Konrad Mizzi eyeing Labour leadership
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Konrad Mizzi eyeing Labour leadership

Asked by Muscat not to run

Konrad Mizzi: Declined to comment but says he wants to convince Joseph Muscat to stay on. Photo: Chris Sant Fournier

Konrad Mizzi: Declined to comment but says he wants to convince Joseph Muscat to stay on. Photo: Chris Sant Fournier

Updated 8.10am, adds Konrad Mizzi's tweet

The highly controversial minister Konrad Mizzi is actively considering a party leadership bid, The Sunday Times of Malta has learnt. 

Cabinet ministers and Labour Party delegates confirmed that Dr Mizzi, a former deputy leader, had made contact with them to ask for their support should he decide join the contest for control of the Labour Party. 

A few party heavyweights have already indicated they would in fact support a potential bid by Dr Mizzi, sources said. However, none of them are believed to form part of the Cabinet of Ministers but are among the 750 party delegates who vote in leadership elections.

Contacted on Saturday, Dr Mizzi declined to comment on the matter. Instead he said he was “fully behind Joseph Muscat’s leadership, his direction and vision”. 

“I am and will continue working on an active campaign to convince Joseph Muscat to stay on. I have no doubt this campaign will gain momentum,” he told The Sunday Times of Malta

The Tourism Minister was a star member of the 2013 Cabinet but his name soon became synonymous with alleged corruption following the 2016 Panama Papers scandal which exposed how he had set up secret offshore financial structures while he was tasked with negotiating major government contracts.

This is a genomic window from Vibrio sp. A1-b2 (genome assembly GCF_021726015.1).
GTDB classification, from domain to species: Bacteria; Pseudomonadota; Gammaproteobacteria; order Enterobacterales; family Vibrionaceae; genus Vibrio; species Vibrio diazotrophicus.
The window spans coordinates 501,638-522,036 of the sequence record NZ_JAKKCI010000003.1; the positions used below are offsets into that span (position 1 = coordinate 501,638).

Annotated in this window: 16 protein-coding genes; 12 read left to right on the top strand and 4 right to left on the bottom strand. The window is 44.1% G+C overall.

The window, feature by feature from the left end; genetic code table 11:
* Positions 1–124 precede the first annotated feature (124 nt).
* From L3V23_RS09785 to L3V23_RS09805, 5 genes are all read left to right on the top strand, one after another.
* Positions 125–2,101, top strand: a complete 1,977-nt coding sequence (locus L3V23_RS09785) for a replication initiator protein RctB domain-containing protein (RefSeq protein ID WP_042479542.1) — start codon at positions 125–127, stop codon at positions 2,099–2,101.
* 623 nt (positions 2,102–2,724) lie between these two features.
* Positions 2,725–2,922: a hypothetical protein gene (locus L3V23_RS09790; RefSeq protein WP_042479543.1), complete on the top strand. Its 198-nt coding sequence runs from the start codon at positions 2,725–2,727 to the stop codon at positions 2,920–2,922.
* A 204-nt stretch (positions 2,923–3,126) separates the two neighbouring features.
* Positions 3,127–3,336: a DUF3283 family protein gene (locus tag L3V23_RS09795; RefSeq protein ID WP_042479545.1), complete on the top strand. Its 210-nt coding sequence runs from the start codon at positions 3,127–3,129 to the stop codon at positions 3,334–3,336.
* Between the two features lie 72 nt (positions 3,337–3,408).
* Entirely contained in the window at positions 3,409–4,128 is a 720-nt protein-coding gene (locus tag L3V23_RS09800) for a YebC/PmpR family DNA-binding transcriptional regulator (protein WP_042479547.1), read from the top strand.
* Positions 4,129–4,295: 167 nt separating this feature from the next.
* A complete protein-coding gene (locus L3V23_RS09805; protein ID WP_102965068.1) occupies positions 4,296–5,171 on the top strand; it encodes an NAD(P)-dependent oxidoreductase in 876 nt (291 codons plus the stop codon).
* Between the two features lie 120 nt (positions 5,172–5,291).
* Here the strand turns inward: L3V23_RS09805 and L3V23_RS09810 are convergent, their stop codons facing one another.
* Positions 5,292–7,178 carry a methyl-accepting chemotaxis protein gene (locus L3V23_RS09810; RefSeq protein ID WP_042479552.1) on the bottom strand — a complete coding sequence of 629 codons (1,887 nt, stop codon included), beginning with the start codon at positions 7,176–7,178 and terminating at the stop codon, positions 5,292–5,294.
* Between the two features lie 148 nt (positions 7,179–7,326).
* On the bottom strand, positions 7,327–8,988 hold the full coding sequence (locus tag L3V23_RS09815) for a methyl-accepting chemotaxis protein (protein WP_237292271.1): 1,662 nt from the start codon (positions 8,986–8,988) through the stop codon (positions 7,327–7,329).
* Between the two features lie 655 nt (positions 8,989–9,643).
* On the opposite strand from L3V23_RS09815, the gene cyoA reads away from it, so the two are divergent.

Although he has repeatedly protested his innocence, Dr Mizzi has faced relentless pressure to resign, even after being re-elected to Parliament in the 2017 general election.

Minister made contact with party delegates

In the wake of the Panama Papers scandal, the Prime Minister had refused to sack him but in a 2017 Cabinet reshuffle removed him as energy minister and made him minister without portfolio. Dr Mizzi also stepped down as deputy leader of the PL. He has since been given the tourism portfolio.

He now joins other potential candidates – MEP Miriam Dalli, deputy Prime Minister Chris Fearne, Transport Minister Ian Borg, and Dr Muscat’s legal adviser and Labour backbencher Robert Abela – should the Castille hot seat be vacated anytime soon. 

Meanwhile, party insiders said Dr Mizzi had recently been involved in a heated meeting with Prime Minister Joseph Muscat during which the Tourism Minister was urged not to contest any future leadership positions.  

Konrad Mizzi and Joseph Muscat are said to have had an ‘argument’ over the matterKonrad Mizzi and Joseph Muscat are said to have had an ‘argument’ over the matter

The sources said the conversation, described by one as an “argument”, ended in Dr Muscat instructing Dr Mizzi not to run. 

“It surprised us when we heard that Konrad [Mizzi] was making calls despite being told not to,” one veteran party source said.  His chances of actually winning a party election were described by Labour veterans as “beyond slim”. 

In a tweet on Sunday, Dr Mizzi denied there had been a meeting between him and Dr Muscat.

The issue of who will take over from Dr Muscat at the helm of the party first cropped up in 2017, when Labour was gearing up for an election in the hopes of securing a second term in office.

He had taken party supporters by surprise when he said he would not lead the party into a third general election, perhaps inadvertently firing the starting pistol on a hushed leadership tussle in the PL’s ranks.

While the Prime Minister has so far kept his cards close to his chest on what will come next, there is a growing sense in the party that 2019 could be a year of change. 

Last week Dr Muscat confirmed what had long been an open secret in Maltese politics – that he harbours ambitions of snatching up a top post in the highest structures of the European Union.

While he himself has described this as a “long shot”, party sources indicated that he has two posts in his sights: European Council President, which is currently occupied by Donald Tusk, and the EU’s top diplomatic position of High Representative, a position occupied by Italian Federica Mogherini.

Both these positions will be vacant in the second half of this year.

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